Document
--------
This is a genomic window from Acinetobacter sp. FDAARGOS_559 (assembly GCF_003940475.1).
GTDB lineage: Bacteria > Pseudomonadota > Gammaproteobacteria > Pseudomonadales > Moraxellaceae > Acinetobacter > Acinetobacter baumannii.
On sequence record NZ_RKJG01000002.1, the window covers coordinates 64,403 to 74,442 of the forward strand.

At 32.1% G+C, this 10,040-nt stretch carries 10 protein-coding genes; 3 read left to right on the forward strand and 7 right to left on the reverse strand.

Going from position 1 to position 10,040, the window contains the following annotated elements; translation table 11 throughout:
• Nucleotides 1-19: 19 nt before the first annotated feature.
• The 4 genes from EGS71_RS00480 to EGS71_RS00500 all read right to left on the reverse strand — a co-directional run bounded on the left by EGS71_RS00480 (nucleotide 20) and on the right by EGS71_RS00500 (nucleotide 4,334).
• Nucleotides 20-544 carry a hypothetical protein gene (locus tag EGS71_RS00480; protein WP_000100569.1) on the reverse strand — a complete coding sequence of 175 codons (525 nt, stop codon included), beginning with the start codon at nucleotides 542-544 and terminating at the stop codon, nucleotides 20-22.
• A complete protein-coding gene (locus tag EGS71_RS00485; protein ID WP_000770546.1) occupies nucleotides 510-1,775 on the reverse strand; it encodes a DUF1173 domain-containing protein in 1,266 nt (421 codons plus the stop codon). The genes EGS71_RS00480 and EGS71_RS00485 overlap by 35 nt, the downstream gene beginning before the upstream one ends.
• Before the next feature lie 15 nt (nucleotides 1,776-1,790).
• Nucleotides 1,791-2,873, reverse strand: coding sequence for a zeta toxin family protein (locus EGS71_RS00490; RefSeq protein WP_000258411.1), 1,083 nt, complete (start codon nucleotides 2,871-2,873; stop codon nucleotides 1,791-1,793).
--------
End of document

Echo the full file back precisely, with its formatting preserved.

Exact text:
This is a genomic window from Acinetobacter sp. FDAARGOS_559 (assembly GCF_003940475.1).
GTDB lineage: Bacteria > Pseudomonadota > Gammaproteobacteria > Pseudomonadales > Moraxellaceae > Acinetobacter > Acinetobacter baumannii.
On sequence record NZ_RKJG01000002.1, the window covers coordinates 64,403 to 74,442 of the forward strand.

At 32.1% G+C, this 10,040-nt stretch carries 10 protein-coding genes; 3 read left to right on the forward strand and 7 right to left on the reverse strand.

Going from position 1 to position 10,040, the window contains the following annotated elements; translation table 11 throughout:
• Nucleotides 1-19: 19 nt before the first annotated feature.
• The 4 genes from EGS71_RS00480 to EGS71_RS00500 all read right to left on the reverse strand — a co-directional run bounded on the left by EGS71_RS00480 (nucleotide 20) and on the right by EGS71_RS00500 (nucleotide 4,334).
• Nucleotides 20-544 carry a hypothetical protein gene (locus tag EGS71_RS00480; protein WP_000100569.1) on the reverse strand — a complete coding sequence of 175 codons (525 nt, stop codon included), beginning with the start codon at nucleotides 542-544 and terminating at the stop codon, nucleotides 20-22.
• A complete protein-coding gene (locus tag EGS71_RS00485; protein ID WP_000770546.1) occupies nucleotides 510-1,775 on the reverse strand; it encodes a DUF1173 domain-containing protein in 1,266 nt (421 codons plus the stop codon). The genes EGS71_RS00480 and EGS71_RS00485 overlap by 35 nt, the downstream gene beginning before the upstream one ends.
• Before the next feature lie 15 nt (nucleotides 1,776-1,790).
• Nucleotides 1,791-2,873, reverse strand: coding sequence for a zeta toxin family protein (locus EGS71_RS00490; RefSeq protein WP_000258411.1), 1,083 nt, complete (start codon nucleotides 2,871-2,873; stop codon nucleotides 1,791-1,793).